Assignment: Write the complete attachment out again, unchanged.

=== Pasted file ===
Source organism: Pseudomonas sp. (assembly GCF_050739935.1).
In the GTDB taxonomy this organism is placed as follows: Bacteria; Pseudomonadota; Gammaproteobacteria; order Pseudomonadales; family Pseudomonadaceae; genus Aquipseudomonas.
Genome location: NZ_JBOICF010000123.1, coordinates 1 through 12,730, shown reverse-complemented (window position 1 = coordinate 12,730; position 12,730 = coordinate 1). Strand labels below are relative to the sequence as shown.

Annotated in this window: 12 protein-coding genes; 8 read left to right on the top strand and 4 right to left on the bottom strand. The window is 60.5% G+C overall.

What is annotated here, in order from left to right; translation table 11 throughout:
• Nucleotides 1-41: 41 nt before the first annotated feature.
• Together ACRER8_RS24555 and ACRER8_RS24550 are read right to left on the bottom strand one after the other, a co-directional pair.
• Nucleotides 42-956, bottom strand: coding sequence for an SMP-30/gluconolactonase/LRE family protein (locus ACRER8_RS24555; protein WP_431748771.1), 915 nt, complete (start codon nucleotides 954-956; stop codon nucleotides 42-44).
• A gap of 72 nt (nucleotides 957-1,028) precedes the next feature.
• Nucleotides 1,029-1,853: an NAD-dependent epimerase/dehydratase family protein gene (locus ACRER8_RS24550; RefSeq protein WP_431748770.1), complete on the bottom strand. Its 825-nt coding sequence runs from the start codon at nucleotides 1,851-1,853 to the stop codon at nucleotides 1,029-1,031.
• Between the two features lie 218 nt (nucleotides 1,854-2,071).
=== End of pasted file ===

Source organism: Pseudomonas sp. (assembly GCF_050739935.1).
In the GTDB taxonomy this organism is placed as follows: Bacteria; Pseudomonadota; Gammaproteobacteria; order Pseudomonadales; family Pseudomonadaceae; genus Aquipseudomonas.
Genome location: NZ_JBOICF010000123.1, coordinates 1 through 12,730, shown reverse-complemented (window position 1 = coordinate 12,730; position 12,730 = coordinate 1). Strand labels below are relative to the sequence as shown.

Annotated in this window: 12 protein-coding genes; 8 read left to right on the top strand and 4 right to left on the bottom strand. The window is 60.5% G+C overall.

What is annotated here, in order from left to right; translation table 11 throughout:
• Nucleotides 1-41: 41 nt before the first annotated feature.
• Together ACRER8_RS24555 and ACRER8_RS24550 are read right to left on the bottom strand one after the other, a co-directional pair.
• Nucleotides 42-956, bottom strand: coding sequence for an SMP-30/gluconolactonase/LRE family protein (locus ACRER8_RS24555; protein WP_431748771.1), 915 nt, complete (start codon nucleotides 954-956; stop codon nucleotides 42-44).
• A gap of 72 nt (nucleotides 957-1,028) precedes the next feature.
• Nucleotides 1,029-1,853: an NAD-dependent epimerase/dehydratase family protein gene (locus ACRER8_RS24550; RefSeq protein WP_431748770.1), complete on the bottom strand. Its 825-nt coding sequence runs from the start codon at nucleotides 1,851-1,853 to the stop codon at nucleotides 1,029-1,031.
• Between the two features lie 218 nt (nucleotides 1,854-2,071).